Marcus Garvey Essay, Research Paper
The Impact of Marcus Garvey
Marcus Garvey, born in St. Ann, Jamaica in 1887, seemed to have been racially proud since birth. A descendant of the fiercely proud Maroons, Garvey displayed his pride and aided others in developing the same pride in fellow Africans, and also helping to awake Negros. His movements spread throughout the Caribbean and the United States, awakening many Africans to from the boundaries that had kept them under oppression for so long.
While Garvey’s name has now achieved legendary proportions, and his movement has had an ongoing international impact, Garvey was just another man who embodied the contradictions of his generation. He was seen by his colleagues in a variety of ways, both positive and negative. Despite any controversy, he has come to define both a social phenomenon, organized under the banner of the Universal Negro Improvement Association (UNIA) and African Communities League (ACL), and an era of black renaissance, in which Garveyism and the concept of black racial pride became synonymous, (Holly, 132). Garveyism as an ideological movement began in black Harlem in the spring of 1918, and then flourished throughout the black world. Nearly a thousand UNIA divisions were formed, and tens of thousands of members enrolled within the brief period of seven years. The reign of the Garvey movement, as Reverend Adam Clayton Powell, Sr., wrote, “awakened a race consciousness that made Harlem felt around the world,” (Holly, 174). Of course, Garveyism is not the only reason that Marcus Garvey is so widely known today. Garvey s prized work begins with founding a newspaper in Jamaica entitled The Negro World, following the slogan One God, One Aim, One Destiny. Around 1916, Garvey left his home of Jamaica to spread his ideas to the African Americans. Garvey’s farewell address to Jamaicans included the words Look to Africa for the crowning of a Black king; he shall be the Redeemer, (Vialli, 2). Within his first year in America, Garvey founded the UNIA, which developed into a national organization following the era of Garveyism. Encouraged by Booker T. Washington, another famous African leader, Garvey had come to America hoping to gather support for a proposed school to be built in Jamaica, patterned on the model of the famed Tuskegee Institute. Garvey started out fairly unknown, yet within a few short years, he had risen to the front rank of black leadership, at the head of a social movement that was unique in black history for its size and extent. Soon, blacks were not the only people following the ideas of Garvey, but immigrants were as well.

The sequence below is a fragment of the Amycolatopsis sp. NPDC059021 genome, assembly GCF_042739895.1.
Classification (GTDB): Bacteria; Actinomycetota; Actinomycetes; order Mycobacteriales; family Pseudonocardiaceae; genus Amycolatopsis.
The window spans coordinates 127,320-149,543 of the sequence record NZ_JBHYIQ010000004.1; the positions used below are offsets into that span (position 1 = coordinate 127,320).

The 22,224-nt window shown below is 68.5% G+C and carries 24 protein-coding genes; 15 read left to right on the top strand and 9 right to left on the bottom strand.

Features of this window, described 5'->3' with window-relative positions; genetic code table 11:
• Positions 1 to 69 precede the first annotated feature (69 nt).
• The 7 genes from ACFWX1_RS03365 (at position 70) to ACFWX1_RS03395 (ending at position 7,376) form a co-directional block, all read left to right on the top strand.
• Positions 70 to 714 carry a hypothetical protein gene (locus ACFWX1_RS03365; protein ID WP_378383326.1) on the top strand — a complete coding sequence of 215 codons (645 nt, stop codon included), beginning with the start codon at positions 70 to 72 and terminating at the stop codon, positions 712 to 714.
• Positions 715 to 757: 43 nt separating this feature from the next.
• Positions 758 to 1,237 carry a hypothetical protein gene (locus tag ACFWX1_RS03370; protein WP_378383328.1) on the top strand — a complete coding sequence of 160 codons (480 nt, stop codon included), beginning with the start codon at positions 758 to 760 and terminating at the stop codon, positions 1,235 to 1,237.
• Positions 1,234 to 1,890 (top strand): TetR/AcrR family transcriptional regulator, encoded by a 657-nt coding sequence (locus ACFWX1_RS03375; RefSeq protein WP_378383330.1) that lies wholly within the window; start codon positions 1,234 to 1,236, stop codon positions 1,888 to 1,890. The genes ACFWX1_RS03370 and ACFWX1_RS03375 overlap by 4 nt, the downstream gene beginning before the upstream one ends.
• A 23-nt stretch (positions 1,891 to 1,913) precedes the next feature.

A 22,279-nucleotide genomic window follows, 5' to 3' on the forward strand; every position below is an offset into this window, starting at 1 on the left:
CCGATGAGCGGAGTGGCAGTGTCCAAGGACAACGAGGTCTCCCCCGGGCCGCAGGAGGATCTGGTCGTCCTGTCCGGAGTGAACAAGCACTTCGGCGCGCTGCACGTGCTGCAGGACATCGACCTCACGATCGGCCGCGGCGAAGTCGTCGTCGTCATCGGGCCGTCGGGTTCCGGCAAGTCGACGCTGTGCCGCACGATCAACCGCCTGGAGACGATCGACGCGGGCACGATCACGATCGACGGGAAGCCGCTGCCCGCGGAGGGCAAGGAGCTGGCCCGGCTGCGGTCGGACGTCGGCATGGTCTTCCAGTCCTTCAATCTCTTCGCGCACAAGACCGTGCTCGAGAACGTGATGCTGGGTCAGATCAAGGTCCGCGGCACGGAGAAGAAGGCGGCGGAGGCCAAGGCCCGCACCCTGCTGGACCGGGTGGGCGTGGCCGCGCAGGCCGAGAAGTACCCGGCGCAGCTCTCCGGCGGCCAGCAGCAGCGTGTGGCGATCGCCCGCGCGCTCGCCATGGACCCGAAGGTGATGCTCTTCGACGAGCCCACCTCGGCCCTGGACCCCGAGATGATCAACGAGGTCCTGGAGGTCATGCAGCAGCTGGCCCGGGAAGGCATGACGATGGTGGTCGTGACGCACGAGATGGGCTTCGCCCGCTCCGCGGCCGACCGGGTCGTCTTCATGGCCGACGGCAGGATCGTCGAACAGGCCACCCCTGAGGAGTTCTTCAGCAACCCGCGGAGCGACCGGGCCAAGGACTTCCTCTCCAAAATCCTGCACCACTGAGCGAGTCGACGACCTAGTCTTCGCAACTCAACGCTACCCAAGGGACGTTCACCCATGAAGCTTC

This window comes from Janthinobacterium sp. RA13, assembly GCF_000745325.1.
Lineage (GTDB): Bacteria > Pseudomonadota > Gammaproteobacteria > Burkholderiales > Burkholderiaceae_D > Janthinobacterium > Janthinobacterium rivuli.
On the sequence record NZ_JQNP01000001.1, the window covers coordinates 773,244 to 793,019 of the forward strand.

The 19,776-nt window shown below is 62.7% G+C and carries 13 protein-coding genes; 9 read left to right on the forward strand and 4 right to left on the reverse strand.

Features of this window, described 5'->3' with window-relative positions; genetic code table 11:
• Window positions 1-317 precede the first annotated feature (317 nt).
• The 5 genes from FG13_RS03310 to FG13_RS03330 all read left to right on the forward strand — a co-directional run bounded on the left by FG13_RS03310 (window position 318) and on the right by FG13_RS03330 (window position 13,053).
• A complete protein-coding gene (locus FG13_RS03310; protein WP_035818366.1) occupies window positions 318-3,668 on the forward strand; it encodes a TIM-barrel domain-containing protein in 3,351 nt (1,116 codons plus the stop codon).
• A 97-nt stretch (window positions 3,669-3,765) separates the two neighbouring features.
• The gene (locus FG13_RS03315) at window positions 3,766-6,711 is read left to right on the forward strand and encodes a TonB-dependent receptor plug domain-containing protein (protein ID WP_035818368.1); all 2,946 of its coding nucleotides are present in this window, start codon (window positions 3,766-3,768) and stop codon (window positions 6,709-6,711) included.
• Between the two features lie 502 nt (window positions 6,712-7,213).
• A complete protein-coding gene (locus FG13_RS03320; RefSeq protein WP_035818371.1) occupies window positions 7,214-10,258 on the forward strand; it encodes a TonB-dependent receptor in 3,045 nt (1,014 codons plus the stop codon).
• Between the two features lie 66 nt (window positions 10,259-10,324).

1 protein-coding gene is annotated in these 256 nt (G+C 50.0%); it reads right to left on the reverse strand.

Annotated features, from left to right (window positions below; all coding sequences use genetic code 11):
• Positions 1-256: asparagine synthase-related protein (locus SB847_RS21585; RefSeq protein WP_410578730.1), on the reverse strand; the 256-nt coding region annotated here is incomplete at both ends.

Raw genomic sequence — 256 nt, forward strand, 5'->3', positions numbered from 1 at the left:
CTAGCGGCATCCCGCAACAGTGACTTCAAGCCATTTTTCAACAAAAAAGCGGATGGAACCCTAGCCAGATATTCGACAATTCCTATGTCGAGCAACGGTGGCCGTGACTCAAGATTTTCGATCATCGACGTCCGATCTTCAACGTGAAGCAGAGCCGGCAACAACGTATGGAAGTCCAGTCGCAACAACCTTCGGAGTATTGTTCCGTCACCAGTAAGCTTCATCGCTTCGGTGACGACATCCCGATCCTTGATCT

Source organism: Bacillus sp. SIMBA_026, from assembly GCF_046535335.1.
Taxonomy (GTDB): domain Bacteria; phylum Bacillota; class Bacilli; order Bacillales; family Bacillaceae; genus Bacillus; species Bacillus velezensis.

However, not everyone viewed Marcus Garvey s work as inspirational. “We may seriously ask, is not Marcus Garvey a paranoiac?” asked the NAACP’s Robert Bagnall in his 1923 article “The Madness of Marcus Garvey.” An earlier psychological assessment by W. E. B. Du Bois diagnosed Garvey as suffering from “very serious defects of temperament and training,” and described him as “dictatorial, domineering, inordinately vain and very suspicious.” (Vialli, 8). Why would such negative things be expressed about such a strong, well-known leader? Perhaps they were beginning to question Garvey s goals, and started to think that personal glory was all that he was after. Due to many people sharing these thought, Garvey was dismissed from his role in this movement. These views were held by some of the key African leaders, but this is not to say that Garvey did not have a positive effect on other people. From Garvey’s perspective, success of the individual should serve the ends of the race, and vice versa. “There are people who would not think of their success,” Garvey said, “but for the inspiration they receive from the UNIA, (Holly, 145). Garvey used poetry to try to reflect some of these ideas to the less educated Africans. These poems are compared much with those of W.E.B. du Bois, and both share the same influential tone. Both are liberating and strongly worded, but also simple enough to be followed by almost anyone. This showed the way that Garvey cared for his audience, not just about himself as others thought. Garvey’s interest in founding educational facilities was also a lifelong goal. He attended courses at Birkbeck College in England in 1914 before he founded the UNIA, and one of the new organization’s earliest goals was the creation of an industrial training institute for black people in Jamaica. Before the turn of the century, the practical education in skilled crafts that industrial training offered had become one of the popular paths for artisans in their search for self-culture.
After Garvey s death in 1940, his prophesy of the European countries to scramble to obtain power over the entire world became a reality. Africans began to fear the loss of freedom of their country, and began to rethink the ideas of Garvey. The teachings of Marcus Garvey were rediscovered and reconsidered by a large number of African people as the global conflicts increased. In the United States, African-Americans greeted the Supreme Court s decision of 1954, outlawing segregation in school systems, with mixed feelings of hope and skepticism. A year after this decision, the Montgomery Bus Boycott, the Freedom Rides, and the demand for equal pay for Black teachers (that later became a demand for equal education for all) would become part of the main force that would set the fight for liberation, and Garvey’s dreams, in motion.